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James Hong

Monday, July 09, 2007

Reinventing HOTorNOT, Part III

This was actually the beginning of Part II, but I realized it was a bit too long and so I cut this part out.. In the interest of keeping it, I've made it a separate post. This gives the higher level explanation of how we came to our strategy

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To explain how we came up with our new strategy, I need to first explain how we think about our business. There are actually 2 points I want to cover:

1. The way we see our business is different than how most people see it
2. Our name is extremely valuable, not only as a brand but also a context setter.

Point 1: The way we see our business is different than how most people see it

When we first launched HOTorNOT, we used to wonder if the site would die quickly like many other web memes. After all, we saw it as most people saw it:an a fun but silly site where people looked at other people’s pictures and said if they were Hot.

Fun and innovative? Yes. Sustainable? Not as likely.

But then one of our former advisors, the late Richard Newton (former dean of Berkeley Engineering, venture partner at Mayfield, pioneer of SPICE simulators, and advisor to the founding teams of Cadence and Synopsys) said something so insightful it made us realize that HOTorNOT was more than we had originally thought...

“PEOPLE are the killer app,” he said. Richard realized that what we had was a platform that attracted people and could connect them. Around those words, we decided that our company’s goal would be to become “the ultimate people router”.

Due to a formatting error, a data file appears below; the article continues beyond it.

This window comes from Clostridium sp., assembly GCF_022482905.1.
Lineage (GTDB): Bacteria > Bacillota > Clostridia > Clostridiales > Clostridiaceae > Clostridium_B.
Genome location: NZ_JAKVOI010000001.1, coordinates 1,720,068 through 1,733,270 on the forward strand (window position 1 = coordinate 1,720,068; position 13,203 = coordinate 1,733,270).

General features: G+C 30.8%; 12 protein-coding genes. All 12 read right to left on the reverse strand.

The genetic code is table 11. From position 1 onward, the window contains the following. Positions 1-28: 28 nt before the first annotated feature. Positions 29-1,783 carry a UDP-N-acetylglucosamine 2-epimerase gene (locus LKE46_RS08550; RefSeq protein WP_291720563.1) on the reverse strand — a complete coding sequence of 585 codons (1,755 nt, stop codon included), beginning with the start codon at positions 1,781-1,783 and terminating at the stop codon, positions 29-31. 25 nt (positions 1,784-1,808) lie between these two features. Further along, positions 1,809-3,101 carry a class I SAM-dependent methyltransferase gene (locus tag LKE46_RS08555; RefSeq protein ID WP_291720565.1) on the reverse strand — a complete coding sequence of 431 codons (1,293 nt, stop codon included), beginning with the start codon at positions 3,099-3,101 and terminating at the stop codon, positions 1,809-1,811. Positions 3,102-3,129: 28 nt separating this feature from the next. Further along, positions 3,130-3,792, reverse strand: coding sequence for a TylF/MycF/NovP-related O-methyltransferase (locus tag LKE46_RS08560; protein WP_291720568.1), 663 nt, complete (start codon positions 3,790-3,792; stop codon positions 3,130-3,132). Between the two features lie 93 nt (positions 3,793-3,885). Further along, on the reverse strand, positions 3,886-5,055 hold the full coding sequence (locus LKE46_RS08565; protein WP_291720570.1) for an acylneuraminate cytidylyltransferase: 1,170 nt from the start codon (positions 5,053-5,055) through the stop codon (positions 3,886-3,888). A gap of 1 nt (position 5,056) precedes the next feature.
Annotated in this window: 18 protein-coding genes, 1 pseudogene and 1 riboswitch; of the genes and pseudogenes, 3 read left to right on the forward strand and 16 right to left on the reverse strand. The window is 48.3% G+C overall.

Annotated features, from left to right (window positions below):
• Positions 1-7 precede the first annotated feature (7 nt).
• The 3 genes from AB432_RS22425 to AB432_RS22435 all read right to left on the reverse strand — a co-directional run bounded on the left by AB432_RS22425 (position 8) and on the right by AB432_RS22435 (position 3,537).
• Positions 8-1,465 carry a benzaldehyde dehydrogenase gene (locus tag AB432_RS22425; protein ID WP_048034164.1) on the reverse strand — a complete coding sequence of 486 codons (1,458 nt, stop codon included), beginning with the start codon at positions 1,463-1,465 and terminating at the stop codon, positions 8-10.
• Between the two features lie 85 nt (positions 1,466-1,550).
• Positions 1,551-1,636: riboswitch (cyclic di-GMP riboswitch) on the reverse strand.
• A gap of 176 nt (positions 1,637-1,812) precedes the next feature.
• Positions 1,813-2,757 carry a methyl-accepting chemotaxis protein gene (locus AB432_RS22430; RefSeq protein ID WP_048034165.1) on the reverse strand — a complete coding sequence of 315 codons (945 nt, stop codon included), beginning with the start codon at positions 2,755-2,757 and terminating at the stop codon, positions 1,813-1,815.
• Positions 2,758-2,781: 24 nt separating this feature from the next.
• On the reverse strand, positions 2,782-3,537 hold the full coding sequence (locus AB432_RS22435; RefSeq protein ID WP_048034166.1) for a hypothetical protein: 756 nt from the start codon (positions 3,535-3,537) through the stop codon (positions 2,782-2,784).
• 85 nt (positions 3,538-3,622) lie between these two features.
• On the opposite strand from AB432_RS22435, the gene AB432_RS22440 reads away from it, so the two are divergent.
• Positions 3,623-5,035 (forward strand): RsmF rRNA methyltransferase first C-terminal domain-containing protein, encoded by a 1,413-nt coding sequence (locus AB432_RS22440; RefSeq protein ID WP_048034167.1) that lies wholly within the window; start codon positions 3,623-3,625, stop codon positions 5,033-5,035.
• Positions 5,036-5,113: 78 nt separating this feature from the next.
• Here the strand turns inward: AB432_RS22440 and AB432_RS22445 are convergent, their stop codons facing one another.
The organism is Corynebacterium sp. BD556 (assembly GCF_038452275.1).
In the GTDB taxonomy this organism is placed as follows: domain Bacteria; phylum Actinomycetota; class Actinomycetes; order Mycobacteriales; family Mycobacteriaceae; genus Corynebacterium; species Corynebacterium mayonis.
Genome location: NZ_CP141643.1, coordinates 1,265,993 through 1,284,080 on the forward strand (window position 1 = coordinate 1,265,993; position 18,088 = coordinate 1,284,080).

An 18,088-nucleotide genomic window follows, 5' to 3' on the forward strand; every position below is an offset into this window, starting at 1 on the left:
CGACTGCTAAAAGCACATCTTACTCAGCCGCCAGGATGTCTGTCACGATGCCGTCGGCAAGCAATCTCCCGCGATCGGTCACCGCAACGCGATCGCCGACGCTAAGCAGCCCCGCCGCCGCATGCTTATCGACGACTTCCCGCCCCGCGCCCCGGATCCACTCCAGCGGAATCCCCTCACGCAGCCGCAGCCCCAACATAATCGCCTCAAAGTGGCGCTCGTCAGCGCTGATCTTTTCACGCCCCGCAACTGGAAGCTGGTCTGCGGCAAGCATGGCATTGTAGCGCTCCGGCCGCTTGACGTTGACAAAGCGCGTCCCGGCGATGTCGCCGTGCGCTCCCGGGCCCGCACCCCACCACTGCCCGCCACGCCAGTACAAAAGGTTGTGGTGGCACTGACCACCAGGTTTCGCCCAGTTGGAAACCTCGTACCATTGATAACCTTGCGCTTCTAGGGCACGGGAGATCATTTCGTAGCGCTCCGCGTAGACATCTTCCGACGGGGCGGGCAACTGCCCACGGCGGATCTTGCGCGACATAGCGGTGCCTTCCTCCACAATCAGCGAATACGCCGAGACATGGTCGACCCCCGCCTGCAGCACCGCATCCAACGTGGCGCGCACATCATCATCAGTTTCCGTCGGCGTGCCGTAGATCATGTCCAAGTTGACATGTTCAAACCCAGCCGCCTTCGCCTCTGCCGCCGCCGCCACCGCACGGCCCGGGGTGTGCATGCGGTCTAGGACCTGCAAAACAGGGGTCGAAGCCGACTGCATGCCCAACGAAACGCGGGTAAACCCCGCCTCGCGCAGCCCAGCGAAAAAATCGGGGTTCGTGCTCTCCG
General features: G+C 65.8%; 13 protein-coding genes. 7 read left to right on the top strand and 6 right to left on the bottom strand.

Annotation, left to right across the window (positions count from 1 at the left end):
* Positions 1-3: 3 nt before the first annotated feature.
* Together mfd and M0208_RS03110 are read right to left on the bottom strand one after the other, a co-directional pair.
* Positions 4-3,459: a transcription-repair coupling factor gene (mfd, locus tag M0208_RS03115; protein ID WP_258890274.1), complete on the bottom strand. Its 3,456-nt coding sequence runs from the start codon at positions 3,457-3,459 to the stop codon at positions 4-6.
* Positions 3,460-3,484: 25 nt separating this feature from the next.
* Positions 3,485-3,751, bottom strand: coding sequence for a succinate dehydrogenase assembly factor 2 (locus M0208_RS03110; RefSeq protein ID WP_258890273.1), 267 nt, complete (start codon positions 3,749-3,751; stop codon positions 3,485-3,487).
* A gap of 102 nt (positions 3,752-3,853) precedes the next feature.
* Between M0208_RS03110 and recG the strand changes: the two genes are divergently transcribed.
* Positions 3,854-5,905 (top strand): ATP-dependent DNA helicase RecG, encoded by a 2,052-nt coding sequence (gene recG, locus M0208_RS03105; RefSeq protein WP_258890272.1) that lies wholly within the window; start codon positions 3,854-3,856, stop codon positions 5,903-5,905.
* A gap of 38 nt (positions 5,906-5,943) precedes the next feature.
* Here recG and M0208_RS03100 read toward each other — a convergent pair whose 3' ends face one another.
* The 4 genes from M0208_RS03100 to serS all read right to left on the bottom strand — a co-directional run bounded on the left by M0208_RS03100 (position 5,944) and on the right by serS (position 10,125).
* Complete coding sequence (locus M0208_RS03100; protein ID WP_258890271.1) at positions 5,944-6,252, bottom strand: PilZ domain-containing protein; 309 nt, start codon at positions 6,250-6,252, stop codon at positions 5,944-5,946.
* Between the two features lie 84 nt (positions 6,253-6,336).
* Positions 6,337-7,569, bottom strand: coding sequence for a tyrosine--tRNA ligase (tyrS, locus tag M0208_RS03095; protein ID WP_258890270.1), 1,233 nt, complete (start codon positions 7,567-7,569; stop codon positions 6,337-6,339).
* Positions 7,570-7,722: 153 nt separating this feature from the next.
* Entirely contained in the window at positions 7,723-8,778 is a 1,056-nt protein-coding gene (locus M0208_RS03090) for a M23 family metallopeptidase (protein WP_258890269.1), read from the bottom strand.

Our focus on connecting people, not just on showing pictures, would be the core of HOTorNOT’s sustainability. Connecting people around dating was the first obvious extension of our service, so we launched a dating section on HOTorNOT just 3 months after launching the site… but dating is only a subset of the types of relationships people have an interest in, so to keep it generalized we named the section “Meet Me at HOT or NOT” instead of something like “Date Me at HoN” or “Find your soulmate at HoN”. It was our hope that people would use the system not only to find their soulmate, but also just to meet new friends around common interests.

Richard saw the potential of the Internet, and of our site in particular, as a means to deliver something more important to people than even information or search. We want to deliver people, because people are the killer app.

So as I mentioned, how we see our company is not how most people have seen it over the years.

Our company is not about rating people, it is about connecting them.

Point 2: Our name is extremely valuable, not only as a brand but also a context setter.

The word HOT is interesting because unlike most other words that are used to describe something as being really good (like awesome, killer, tight, rad, groovy), the word HOT is not a fad. According to an article I once read, the word hot has been used in that context for at least a millennium. In other languages, the equivalent word for hot is often used in the same way.